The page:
The nanopores themselves can be produced in a range of materials, each with different advantages. In their contribution, Cynthia J Burrows, Henry S White and colleagues at Utah University in the US describe the potential for using nanopores in haemolysin – lipid and protein materials that occur naturally in living organisms. Their investigations look at using nanopores for identifying epigenetic markers, as well as damage to DNA resulting from oxidation or deamination, photochemical damage, and base release. They show that haemolysin pores can be successfully used to identify the cyclic complex BPDE when it is bound to the DNA chain. Metabolism of a carcinogenic precursor produces BPDE, so the technique may help determine an individual’s susceptibility to certain cancers.

The collection also includes work demonstrating the potential of new inorganic materials. In their theoretical work Ralph H Scheicher and Rodrigo G Amorim at Uppsala University in Sweden investigate the potential of silicene for nanopore sequencing applications. “Our findings suggest that silicene could be utilized as an integrated-circuit biosensor as part of a lab-on-a-chip device for DNA sequencing,” they conclude.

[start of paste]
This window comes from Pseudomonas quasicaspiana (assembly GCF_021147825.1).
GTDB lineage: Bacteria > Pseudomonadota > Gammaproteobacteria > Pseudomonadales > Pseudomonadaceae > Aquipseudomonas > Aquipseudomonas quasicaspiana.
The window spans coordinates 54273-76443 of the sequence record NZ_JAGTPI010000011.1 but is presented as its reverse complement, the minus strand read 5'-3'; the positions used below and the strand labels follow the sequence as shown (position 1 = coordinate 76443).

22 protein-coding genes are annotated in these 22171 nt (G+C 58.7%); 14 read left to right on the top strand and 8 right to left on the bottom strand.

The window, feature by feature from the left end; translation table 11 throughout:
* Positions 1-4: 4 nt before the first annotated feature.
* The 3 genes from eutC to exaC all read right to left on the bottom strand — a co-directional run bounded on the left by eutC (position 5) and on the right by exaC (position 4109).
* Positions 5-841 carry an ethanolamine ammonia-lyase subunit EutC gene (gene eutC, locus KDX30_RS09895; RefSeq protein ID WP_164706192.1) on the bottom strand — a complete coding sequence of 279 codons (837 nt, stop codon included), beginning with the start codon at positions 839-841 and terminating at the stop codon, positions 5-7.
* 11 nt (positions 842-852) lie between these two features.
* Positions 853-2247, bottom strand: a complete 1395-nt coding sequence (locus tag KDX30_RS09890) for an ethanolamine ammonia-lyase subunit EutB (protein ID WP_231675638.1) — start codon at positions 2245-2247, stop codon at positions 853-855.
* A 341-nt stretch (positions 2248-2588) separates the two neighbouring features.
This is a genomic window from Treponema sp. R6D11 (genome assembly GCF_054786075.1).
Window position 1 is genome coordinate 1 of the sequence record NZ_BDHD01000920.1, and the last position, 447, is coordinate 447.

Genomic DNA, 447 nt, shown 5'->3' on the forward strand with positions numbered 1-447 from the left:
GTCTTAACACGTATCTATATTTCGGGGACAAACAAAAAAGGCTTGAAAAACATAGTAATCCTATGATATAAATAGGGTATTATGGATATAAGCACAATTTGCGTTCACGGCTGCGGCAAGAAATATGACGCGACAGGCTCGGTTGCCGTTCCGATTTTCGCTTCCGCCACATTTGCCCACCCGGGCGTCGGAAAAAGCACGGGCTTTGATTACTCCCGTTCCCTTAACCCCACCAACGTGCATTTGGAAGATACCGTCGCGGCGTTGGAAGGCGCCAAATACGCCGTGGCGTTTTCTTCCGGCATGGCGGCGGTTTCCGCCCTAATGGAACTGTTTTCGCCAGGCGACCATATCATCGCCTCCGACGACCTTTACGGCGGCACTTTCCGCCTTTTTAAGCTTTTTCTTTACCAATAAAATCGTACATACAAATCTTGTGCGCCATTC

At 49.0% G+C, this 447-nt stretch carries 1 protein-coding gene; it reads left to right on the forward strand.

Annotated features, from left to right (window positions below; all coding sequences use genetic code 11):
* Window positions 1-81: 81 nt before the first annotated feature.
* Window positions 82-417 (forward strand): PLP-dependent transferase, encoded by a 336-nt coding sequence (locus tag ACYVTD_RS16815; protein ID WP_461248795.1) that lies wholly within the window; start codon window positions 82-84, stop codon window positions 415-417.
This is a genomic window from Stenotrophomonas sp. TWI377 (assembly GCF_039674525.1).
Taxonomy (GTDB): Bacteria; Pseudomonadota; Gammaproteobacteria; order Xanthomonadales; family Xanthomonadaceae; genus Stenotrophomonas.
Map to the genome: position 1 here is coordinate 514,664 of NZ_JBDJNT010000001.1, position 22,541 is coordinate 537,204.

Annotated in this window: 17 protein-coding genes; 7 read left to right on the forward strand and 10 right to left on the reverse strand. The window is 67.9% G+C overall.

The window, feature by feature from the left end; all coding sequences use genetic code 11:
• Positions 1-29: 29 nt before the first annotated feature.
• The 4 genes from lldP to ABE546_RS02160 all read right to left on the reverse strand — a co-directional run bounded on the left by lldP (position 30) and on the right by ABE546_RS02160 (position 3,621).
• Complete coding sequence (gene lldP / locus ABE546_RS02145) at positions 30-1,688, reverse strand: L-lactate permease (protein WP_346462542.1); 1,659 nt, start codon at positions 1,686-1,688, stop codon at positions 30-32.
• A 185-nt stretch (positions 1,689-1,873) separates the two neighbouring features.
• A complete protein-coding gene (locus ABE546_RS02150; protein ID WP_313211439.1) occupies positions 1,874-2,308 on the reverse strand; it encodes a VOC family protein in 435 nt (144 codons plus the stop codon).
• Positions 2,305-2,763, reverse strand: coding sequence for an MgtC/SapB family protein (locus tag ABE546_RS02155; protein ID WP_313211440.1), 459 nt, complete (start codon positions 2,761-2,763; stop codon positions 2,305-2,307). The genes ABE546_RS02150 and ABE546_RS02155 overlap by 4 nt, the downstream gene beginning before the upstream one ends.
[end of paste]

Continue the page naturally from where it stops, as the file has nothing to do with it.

The verdict for another 2D material may be less positive. Cees Dekker and colleagues at the Delft University of Technology in the Netherlands report studies of the low-frequency noise in the ionic currents monitored as DNA translocates through nanopores. They compare graphene, which is attracting a great deal of attention for nanopore sequencing at present, with the more traditional material silicon nitride, and find that the noise is typically two orders of magnitude greater for graphene. “This is a drawback as it significantly lowers the signal-to-noise ratio in DNA translocation experiments,” they point out.

Scaling up

Silicon membranes are the focus for Jan Linnros and colleagues at the KTH Royal Institute of Technology in Sweden. They have assessed the feasibility and applications of electrochemically etched nanopore arrays as opposed to single pores. Existing fabrication techniques for inorganic nanopores, such as focused electron beam or ion beam drilling, do not readily scale up efficiently for fabricating arrays. However, Linnros and his team demonstrate the capability of electrochemically etching arrays of nanopores as small as 7nm in diameter through membranes 50-100nm thick. The KTH researchers also show that by labelling the molecules with fluorophores, optical detection techniques can be used to monitor the whole array in parallel.